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UCL events news and reviews


To Hell and back over lunch: an introduction to Dante

By Lara J Carim, on 16 May 2013

The Vision of Hell viii, iII. Gustave Doré
(UCL Library Special Collections)

Severed heads, rivers of blood and pools of faeces might not seem the most appealing topics over lunchtime, but there was standing room only at Professor John Took’s talk at the UCL Festival of the Arts on 14 May about Dante’s Divine Comedy – one of the most horrifying, yet uplifting, poems ever written in western literature.

In the words of Professor Took (UCL Italian), Dante’s Commedia (Comedy) – which charts one lost soul’s metaphorical journey to Hell, Purgatory, Heaven and back in several thousand lines of rhyming poetry – is “a work of tremendous stature, which lays hold of you by the throat and won’t let you go”.

A note for the pedants: the Divina (Divine) prefix, by which the poem is better known, was added by the Church during the Counter-Reformation in an attempt to co-opt the work – which already tells you something about the poet’s representation of the Papacy.


Choosing to Remember/Choosing to Forget: Shaping legacies of a violent past

By news editor, on 13 May 2013

How do victims cope with the atrocities that were committed during the Holocaust? What’s more, how do the perpetrators?

This Festival of the Arts panel session on 9 May addressed different elements of how people struggle to remember or forget their experiences of the Holocaust. It was not, as I had expected, about the psychology behind memory loss or recall following traumatic events; rather about how strategies of coping can manifest itself in various forms such as film, literature and discourse.

Holocaust Memorial Berlin
Holocaust Memorial, Berlin, courtesy of Daniel Foster on Flickr


London and Literature

By Lubomira Gadjourov, on 19 June 2012

The UCL Festival of London and Literature held on Friday 15 June was an occasion that honoured not only the literature that comes out of London, but also the city itself and the ways in which it has influenced and inspired authors for centuries.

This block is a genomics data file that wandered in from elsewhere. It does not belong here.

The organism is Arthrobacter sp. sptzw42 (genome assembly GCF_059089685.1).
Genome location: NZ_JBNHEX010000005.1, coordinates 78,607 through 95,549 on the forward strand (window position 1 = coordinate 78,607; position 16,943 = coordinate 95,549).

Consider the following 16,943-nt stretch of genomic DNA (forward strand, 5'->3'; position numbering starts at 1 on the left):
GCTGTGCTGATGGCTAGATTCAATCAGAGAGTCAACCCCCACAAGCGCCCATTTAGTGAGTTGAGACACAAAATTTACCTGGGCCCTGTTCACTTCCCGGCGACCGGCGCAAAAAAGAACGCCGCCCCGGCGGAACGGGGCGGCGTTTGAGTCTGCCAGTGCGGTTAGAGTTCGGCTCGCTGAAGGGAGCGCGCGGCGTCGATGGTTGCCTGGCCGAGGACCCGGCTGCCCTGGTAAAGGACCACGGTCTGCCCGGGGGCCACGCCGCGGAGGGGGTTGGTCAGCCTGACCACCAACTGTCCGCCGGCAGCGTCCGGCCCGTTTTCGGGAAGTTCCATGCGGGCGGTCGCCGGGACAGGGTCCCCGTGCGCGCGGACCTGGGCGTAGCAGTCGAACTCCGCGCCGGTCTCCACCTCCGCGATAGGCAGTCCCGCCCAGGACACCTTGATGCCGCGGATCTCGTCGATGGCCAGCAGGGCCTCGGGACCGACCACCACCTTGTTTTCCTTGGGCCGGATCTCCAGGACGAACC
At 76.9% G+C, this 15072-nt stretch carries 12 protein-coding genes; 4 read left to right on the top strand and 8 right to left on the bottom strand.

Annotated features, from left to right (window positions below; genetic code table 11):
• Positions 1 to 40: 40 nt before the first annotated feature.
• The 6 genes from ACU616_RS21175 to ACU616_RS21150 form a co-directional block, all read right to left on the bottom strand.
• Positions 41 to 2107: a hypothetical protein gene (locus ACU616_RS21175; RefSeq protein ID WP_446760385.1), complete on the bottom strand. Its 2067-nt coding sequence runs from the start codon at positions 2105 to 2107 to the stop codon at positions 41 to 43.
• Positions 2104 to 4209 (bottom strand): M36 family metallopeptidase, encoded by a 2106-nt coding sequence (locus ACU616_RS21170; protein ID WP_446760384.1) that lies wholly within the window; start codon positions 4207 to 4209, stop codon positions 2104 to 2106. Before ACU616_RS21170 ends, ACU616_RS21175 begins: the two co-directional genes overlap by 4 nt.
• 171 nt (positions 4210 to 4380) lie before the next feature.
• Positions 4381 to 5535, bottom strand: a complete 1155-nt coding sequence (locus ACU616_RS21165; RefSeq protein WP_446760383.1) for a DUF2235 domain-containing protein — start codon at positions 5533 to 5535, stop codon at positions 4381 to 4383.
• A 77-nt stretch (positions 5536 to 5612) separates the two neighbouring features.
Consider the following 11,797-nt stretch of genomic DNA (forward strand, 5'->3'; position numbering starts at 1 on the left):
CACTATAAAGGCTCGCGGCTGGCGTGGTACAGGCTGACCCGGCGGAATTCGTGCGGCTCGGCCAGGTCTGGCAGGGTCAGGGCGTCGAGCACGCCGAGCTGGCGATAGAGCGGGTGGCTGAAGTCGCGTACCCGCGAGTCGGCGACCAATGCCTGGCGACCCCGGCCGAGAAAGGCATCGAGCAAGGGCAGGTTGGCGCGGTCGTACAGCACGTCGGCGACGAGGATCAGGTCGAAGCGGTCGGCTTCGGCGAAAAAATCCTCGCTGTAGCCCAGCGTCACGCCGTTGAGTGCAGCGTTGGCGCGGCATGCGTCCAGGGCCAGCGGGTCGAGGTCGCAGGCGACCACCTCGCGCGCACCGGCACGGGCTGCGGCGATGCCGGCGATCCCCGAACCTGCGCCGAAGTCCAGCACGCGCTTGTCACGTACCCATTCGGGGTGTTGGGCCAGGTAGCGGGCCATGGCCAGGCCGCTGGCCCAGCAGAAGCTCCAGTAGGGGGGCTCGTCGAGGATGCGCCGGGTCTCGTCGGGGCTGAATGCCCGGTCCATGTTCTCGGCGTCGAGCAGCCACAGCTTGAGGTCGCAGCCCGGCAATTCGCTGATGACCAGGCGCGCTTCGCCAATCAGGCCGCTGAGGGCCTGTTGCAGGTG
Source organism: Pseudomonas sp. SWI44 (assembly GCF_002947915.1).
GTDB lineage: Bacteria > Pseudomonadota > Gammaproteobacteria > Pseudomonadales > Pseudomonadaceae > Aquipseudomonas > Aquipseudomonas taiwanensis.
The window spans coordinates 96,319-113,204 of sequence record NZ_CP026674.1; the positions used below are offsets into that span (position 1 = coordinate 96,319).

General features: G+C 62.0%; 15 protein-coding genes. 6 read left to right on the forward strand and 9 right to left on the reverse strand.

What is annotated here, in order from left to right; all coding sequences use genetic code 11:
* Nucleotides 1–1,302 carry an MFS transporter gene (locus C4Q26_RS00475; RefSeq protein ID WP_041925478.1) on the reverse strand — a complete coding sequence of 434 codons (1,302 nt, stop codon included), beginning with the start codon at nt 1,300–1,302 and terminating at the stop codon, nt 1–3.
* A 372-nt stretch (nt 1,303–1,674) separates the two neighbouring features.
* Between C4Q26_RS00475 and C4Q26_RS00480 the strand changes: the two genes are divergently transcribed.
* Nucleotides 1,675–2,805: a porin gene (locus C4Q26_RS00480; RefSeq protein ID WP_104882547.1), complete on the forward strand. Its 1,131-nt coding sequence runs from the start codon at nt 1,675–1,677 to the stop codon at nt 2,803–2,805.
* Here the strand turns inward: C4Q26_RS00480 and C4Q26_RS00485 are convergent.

Alan Hollinghurst PHOTO: Maria Laura Antonelli/Rex

The final event of the day saw acclaimed writers and Booker Prize winners Alan Hollinghurst and A. S. Byatt discuss the ways in which it has inspired their own writing.

Led by the very animated head of UCL English, Professor John Mullan, the authors were prompted to discuss the ways in which their personal relationship with London has changed over the years and how their feelings have evolved as they have come to know the city better.

Neither Hollinghurst nor Byatt hail from London, and so they spoke about how they came to know the city first and foremost through the descriptions found in children’s stories, detective novels and through the music that was coming from the capital during their childhood.

Charles Dickens appears to have been hugely influential for both Hollinghurst and Byatt in the shaping of their sense of London before they had a chance to forge a personal relationship with the city. Excerpts from Great Expectations and The Uncommercial Traveller were read, and it became clear that although much has changed, Dickensian London is not far from the bustling metropolis that we know today. (more…)

No Need for the Great Arab Spring Novel

By news editor, on 3 February 2012

Abdelkader Benali and Hisham Matar discuss literature and revolutions at an event attended by Stefanie van Gemert.

With Time Magazine recently choosing ‘The Protester’ as Person of the Year 2011, it seems a relevant question to ask whether art is capable of protest, of revolting against tyranny.

On 26 January the authors Hisham Matar (In the Country of Men and Anatomy of a Disappearance) and Abdelkader Benali (Dutch Writer in Residence 2011-12 at UCL, Wedding by the Sea) discussed this topic at ‘Time Travels in Literature and Politics’: literature and its response to political suppression.

The event was timely – as chair Jo Glanville, Editor of Index on Censorship, pointed out: it was exactly a year after the uprising in Egypt. Matar and Benali are both rooted in the Arab-speaking world: Benali was born in Morocco, before moving to the Netherlands in 1979, aged four. His first novel, Wedding by the Sea (1996, English transl. 2000), discusses a theme that he would often revisit, that of the intermingling of East and West, aptly visualised by his latest title Oost=West (2011, ‘East=West’).